[This is the third entry in a series exploring themes in Jean Baudrillard’s America and how they relate to film; please read the introductory piece here and the second is here. All text in quotes or italicized is from America unless otherwise noted.]
Brothers Joel and Ethan Coen introduced the country to that particular brand of friendliness people call “Minnesota Nice” with their 1996 masterpiece Fargo. The movie simultaneously follows both a crime and the policewoman attempting to solve it. Bumbling family man Jerry Lundegaard (William H. Macy) hires loquacious Carl Showalter (Steve Buscemi) and taciturn Gaear Grimsrud (Peter Stormare) to kidnap his wife Jean (Kristin Rudrüd) and hold her for ransom. The exact reason is never given why, but Jerry needs money in order to pay off some sort of debt, and while his rich father-in-law Wade Gustafson (Harve Presnell), who shows obvious content towards his son-in-law, would never give Jerry the money, he would pay for Jean’s release. Jerry’s rather convoluted plans go awry when Carl and Gaear unexpectedly kill three Brainerd, MN residents. The killings prompt Marge Gunderson (Frances McDormand) to investigate the case, eventually leading her to Carl, Gaear and Jerry.
The film is best known for two things: The infamous wood chipper scene and for the hyperbolic Minnesotan stereotypes. Fargo is a movie that is very aware of its setting, and everything is as Minnesotan as possible, from the obviously Scandinavian names, the over-the-top accent, the overuse of ‘oh yeah’ and ‘you betcha,’ and, of course, the ubiquitous snow. The other stereotype they Coens utilize is that of “Minnesota Nice,” the ever-present mask of friendliness that hide whatever the person is actually feeling. The Coens use this to firmly situate the film in the upper Midwest, especially when you compare the friendliness to the brusque treatment people expect to receive in a coastal city; however, this idea of “Minnesota Nice” could also be looked as an extreme variation of a uniquely American phenomenon: The smile for smiling’s sake. Baudrillard takes note of Americans’ love of smiling multiple times in America. In particular, he says of the phenomena:
An autoprophetic smile, like all signs in advertising. Smile and others will smile back. Smile to show how transparent, how candid you are. Smile if you have nothing to say. Most of all, do not hide the fact that you have nothing to say nor your total indifference to others.
Baudrillard is saying that Americans don’t reserve a smile for only when the situation calls for one, but rather as an automatic response to virtually any stimuli. This has spread even further with the advent of the Internet, and it is something I know that I am guilty of: “LOL” or 🙂 is my de facto response to anything that I don’t have a response for when I am having an IM conversation. Baudrillard goes further to say on the subject: “This smile only signifies the need to smile. It is a bit like the Chesire Cat’s grin: it continues to float on faces long after all emotions have disappeared.” However, I feel that the end, “after all emotions have disappeared,” is an inaccurate statement. Rather, it’s not that emotions have “disappeared,” per se, but rather the smile serves as a mask to hide the emotions the person is actually feeling.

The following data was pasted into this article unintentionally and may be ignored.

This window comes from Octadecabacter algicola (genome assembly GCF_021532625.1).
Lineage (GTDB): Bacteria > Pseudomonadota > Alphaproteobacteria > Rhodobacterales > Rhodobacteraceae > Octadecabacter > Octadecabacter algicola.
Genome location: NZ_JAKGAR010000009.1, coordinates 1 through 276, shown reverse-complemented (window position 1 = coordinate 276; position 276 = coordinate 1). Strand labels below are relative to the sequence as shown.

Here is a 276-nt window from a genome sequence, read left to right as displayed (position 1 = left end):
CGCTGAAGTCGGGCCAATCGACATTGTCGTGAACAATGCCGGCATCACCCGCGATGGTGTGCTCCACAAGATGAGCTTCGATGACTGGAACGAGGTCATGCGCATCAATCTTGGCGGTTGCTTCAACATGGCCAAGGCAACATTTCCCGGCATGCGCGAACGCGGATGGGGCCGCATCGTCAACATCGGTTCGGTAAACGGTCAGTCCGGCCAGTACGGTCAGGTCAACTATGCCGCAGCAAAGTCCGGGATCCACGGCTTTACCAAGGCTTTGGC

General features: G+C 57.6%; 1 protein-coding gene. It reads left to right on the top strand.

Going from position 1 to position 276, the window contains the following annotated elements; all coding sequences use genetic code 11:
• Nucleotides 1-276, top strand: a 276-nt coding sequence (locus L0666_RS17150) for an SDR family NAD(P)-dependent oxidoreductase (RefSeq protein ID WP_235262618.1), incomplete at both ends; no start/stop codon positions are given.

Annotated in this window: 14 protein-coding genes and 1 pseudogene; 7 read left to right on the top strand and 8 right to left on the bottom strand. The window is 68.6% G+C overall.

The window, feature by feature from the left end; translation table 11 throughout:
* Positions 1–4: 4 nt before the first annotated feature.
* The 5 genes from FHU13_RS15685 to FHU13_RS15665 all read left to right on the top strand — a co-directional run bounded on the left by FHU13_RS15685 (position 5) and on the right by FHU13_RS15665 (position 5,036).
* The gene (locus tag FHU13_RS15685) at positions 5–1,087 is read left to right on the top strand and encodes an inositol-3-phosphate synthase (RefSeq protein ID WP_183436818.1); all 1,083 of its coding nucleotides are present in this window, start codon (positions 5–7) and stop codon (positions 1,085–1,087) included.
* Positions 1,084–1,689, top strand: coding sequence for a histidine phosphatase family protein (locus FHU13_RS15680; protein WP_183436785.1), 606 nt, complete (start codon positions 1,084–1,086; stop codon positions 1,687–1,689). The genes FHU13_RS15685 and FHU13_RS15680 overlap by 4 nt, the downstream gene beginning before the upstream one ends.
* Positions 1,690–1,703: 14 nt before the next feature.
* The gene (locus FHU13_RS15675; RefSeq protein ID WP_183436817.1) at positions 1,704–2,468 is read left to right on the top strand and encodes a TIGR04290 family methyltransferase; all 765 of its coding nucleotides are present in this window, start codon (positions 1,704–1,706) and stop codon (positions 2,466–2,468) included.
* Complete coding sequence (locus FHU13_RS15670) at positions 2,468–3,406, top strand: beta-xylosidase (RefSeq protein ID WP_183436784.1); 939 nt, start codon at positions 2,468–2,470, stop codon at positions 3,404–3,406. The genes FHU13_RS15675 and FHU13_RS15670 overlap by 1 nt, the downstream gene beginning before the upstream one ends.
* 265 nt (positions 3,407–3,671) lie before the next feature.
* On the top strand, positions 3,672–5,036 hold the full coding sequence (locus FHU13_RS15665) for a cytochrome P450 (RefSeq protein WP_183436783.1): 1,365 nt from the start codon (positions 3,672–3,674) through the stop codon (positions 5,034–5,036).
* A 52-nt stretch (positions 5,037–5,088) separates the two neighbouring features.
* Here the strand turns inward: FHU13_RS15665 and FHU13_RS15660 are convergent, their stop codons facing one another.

In Fargo, this tendency to smile is pushed to the extreme, especially in the characters of Marge Gunderson and Jerry Lundegaard. Throughout the film, Marge rarely is seen without her smile, she wears it as part of her officer’s uniform, and she is never the “bad cop.” Regardless of the situation, she never lets her actual emotions show on her face. For example, when she is interviewing two prostitutes who slept with Gaear and Carl, despite being frustrated by their incompetence, she never breaks her smile with the clueless girls.
Likewise, she agrees to meet with a man who she attended high school with while she is in Minneapolis investigating. It becomes apparent that the man’s intentions are romantic, and he attempts to sit next to her. While she asks him to sit across from her again, she never really lets the smile leave her face and express her displeasure. Conversely from Marge, Jerry never seems to be able to keep his smile from faltering. In his interactions with the kidnappers, his customers at the car dealer, and with Marge, he always has the appearance of just barely being able to hold it together. Where Marge’s strength seems to be exemplified by smile, Jerry’s weakness is exemplified by his inability to maintain one. This speaks to both the amazing performances by McDormand and Macy, and also to the Coens’ filmmaking. In the majority of scenes (and these screenshots) where Jerry or Marge are talking with another character, the shot is of each speaker, forcing the audience to take note of the character’s expression.
Like David Lynch’s Blue Velvet and Twin Peaks, Fargo works to dismantle the notion that a place is too wholesome to have a sleazy underbelly. The acts of violence and crime seem to be out of place in a setting where the characters use “darn tootin’” instead of cursing. The smile is the crux that this façade rests upon; an automatic response to make it appear as though nothing wrong even though everything is. It’s this element of the film that gives it a universality, that despite the very specific location, these are problems that everyone face.
Finish up with the next post on Romy and Michele’s High School Reunion.
[Citations, for those who want them:
-Baudrillard, Jean. America. Trans. Chris Turner. 2nd ed. New York: Verso, 2010.
-If you want specific page numbers, please e-mail us at: VideoWordMadeFleshEditor@gmail.com set the subject to ATTN: Theo – Baudrillard Quotes]
By Theo Estes 4/18/11
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